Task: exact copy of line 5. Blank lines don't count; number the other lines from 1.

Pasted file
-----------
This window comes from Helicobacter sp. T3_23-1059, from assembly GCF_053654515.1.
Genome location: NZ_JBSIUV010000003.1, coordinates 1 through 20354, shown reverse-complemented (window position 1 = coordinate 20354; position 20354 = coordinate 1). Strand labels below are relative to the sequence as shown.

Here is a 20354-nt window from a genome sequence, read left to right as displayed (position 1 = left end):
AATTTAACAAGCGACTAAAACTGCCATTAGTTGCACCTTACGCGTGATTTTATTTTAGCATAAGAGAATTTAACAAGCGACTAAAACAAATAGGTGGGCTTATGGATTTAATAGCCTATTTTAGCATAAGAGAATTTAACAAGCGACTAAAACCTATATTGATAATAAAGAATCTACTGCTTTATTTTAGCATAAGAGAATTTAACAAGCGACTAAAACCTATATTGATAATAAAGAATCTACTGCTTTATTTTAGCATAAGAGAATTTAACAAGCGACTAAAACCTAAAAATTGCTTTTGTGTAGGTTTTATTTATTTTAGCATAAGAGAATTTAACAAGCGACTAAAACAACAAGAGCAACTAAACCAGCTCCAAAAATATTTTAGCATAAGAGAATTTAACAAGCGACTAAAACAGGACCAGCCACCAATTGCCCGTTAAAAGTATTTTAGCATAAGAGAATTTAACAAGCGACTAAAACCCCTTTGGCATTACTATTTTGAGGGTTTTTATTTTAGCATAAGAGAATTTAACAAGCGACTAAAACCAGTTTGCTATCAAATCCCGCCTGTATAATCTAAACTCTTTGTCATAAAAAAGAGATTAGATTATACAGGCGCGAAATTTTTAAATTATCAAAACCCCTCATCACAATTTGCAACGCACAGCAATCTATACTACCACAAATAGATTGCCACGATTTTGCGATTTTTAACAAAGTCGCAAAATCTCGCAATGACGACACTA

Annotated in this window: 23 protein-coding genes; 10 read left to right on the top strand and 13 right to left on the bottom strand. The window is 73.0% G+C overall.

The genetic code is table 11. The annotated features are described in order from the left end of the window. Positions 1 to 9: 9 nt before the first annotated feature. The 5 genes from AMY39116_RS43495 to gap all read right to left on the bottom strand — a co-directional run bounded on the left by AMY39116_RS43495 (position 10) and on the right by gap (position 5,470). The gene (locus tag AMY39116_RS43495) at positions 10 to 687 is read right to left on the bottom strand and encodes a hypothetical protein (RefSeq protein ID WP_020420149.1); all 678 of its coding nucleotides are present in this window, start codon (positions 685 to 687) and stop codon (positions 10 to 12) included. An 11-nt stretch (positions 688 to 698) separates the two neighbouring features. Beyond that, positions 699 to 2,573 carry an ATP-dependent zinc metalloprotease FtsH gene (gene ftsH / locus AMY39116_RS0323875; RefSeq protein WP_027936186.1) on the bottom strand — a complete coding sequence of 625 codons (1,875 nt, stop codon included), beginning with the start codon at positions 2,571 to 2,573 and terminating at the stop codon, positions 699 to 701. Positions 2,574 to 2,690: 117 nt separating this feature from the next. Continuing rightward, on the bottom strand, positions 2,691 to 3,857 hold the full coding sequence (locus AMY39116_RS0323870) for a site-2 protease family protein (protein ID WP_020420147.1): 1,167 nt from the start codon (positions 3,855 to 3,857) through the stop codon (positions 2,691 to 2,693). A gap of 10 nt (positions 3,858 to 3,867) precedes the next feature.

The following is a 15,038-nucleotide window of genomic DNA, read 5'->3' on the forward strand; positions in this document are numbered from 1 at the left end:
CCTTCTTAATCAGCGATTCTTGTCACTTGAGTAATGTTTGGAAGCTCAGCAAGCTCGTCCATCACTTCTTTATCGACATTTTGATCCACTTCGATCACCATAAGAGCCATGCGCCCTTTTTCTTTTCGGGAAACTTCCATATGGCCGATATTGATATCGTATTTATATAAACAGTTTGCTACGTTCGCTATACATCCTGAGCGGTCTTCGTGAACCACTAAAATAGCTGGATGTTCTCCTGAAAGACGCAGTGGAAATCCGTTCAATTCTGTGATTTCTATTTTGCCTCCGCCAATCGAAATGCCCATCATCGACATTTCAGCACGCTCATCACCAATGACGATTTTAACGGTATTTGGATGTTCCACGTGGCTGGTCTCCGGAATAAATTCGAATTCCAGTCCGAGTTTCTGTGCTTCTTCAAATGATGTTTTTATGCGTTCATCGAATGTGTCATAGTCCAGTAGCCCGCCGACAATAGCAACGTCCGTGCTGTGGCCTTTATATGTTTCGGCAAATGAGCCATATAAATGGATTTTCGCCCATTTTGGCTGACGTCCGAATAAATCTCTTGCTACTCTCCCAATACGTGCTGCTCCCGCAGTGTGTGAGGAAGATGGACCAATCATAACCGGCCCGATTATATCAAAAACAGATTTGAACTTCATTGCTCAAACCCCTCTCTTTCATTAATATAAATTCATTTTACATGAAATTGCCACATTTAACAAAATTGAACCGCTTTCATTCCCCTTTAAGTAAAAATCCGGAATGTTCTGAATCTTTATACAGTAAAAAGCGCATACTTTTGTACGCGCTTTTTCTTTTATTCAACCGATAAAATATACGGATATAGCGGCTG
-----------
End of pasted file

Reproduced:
Annotated in this window: 23 protein-coding genes; 10 read left to right on the top strand and 13 right to left on the bottom strand. The window is 73.0% G+C overall.